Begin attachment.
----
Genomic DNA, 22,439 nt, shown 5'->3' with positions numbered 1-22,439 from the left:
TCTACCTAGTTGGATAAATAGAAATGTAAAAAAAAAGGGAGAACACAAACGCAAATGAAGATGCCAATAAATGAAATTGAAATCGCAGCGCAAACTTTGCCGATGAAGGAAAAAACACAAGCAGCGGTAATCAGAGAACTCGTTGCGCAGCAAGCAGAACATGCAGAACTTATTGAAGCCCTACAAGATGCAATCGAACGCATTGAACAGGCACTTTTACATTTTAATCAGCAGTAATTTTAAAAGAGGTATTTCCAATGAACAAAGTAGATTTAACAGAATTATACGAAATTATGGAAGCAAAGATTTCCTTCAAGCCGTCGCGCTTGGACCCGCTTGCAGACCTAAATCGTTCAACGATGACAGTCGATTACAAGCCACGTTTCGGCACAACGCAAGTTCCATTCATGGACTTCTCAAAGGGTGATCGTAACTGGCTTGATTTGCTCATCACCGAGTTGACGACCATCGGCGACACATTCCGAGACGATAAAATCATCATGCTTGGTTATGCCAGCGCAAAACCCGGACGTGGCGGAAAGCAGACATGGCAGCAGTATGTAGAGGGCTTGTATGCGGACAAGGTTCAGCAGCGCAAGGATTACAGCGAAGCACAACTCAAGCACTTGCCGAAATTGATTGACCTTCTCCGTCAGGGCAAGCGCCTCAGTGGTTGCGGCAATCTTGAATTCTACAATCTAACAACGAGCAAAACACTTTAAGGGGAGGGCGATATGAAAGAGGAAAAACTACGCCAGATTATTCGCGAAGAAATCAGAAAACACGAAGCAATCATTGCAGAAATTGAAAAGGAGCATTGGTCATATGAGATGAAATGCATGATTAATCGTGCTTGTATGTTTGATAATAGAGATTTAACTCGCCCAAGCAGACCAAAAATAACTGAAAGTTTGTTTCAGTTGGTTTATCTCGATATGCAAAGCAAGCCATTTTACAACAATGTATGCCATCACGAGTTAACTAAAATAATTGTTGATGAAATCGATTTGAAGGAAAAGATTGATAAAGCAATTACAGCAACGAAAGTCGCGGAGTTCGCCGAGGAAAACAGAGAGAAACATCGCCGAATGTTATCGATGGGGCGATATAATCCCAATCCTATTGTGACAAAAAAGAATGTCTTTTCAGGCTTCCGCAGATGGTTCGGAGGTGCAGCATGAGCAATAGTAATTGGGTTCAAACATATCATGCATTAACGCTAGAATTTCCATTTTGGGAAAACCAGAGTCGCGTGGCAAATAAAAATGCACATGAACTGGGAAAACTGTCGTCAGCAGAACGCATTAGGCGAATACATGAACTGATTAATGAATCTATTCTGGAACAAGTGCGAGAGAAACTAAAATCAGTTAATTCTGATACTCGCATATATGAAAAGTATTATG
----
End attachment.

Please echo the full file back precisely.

Genomic DNA, 22,439 nt, shown 5'->3' with positions numbered 1-22,439 from the left:
TCTACCTAGTTGGATAAATAGAAATGTAAAAAAAAAGGGAGAACACAAACGCAAATGAAGATGCCAATAAATGAAATTGAAATCGCAGCGCAAACTTTGCCGATGAAGGAAAAAACACAAGCAGCGGTAATCAGAGAACTCGTTGCGCAGCAAGCAGAACATGCAGAACTTATTGAAGCCCTACAAGATGCAATCGAACGCATTGAACAGGCACTTTTACATTTTAATCAGCAGTAATTTTAAAAGAGGTATTTCCAATGAACAAAGTAGATTTAACAGAATTATACGAAATTATGGAAGCAAAGATTTCCTTCAAGCCGTCGCGCTTGGACCCGCTTGCAGACCTAAATCGTTCAACGATGACAGTCGATTACAAGCCACGTTTCGGCACAACGCAAGTTCCATTCATGGACTTCTCAAAGGGTGATCGTAACTGGCTTGATTTGCTCATCACCGAGTTGACGACCATCGGCGACACATTCCGAGACGATAAAATCATCATGCTTGGTTATGCCAGCGCAAAACCCGGACGTGGCGGAAAGCAGACATGGCAGCAGTATGTAGAGGGCTTGTATGCGGACAAGGTTCAGCAGCGCAAGGATTACAGCGAAGCACAACTCAAGCACTTGCCGAAATTGATTGACCTTCTCCGTCAGGGCAAGCGCCTCAGTGGTTGCGGCAATCTTGAATTCTACAATCTAACAACGAGCAAAACACTTTAAGGGGAGGGCGATATGAAAGAGGAAAAACTACGCCAGATTATTCGCGAAGAAATCAGAAAACACGAAGCAATCATTGCAGAAATTGAAAAGGAGCATTGGTCATATGAGATGAAATGCATGATTAATCGTGCTTGTATGTTTGATAATAGAGATTTAACTCGCCCAAGCAGACCAAAAATAACTGAAAGTTTGTTTCAGTTGGTTTATCTCGATATGCAAAGCAAGCCATTTTACAACAATGTATGCCATCACGAGTTAACTAAAATAATTGTTGATGAAATCGATTTGAAGGAAAAGATTGATAAAGCAATTACAGCAACGAAAGTCGCGGAGTTCGCCGAGGAAAACAGAGAGAAACATCGCCGAATGTTATCGATGGGGCGATATAATCCCAATCCTATTGTGACAAAAAAGAATGTCTTTTCAGGCTTCCGCAGATGGTTCGGAGGTGCAGCATGAGCAATAGTAATTGGGTTCAAACATATCATGCATTAACGCTAGAATTTCCATTTTGGGAAAACCAGAGTCGCGTGGCAAATAAAAATGCACATGAACTGGGAAAACTGTCGTCAGCAGAACGCATTAGGCGAATACATGAACTGATTAATGAATCTATTCTGGAACAAGTGCGAGAGAAACTAAAATCAGTTAATTCTGATACTCGCATATATGAAAAGTATTATG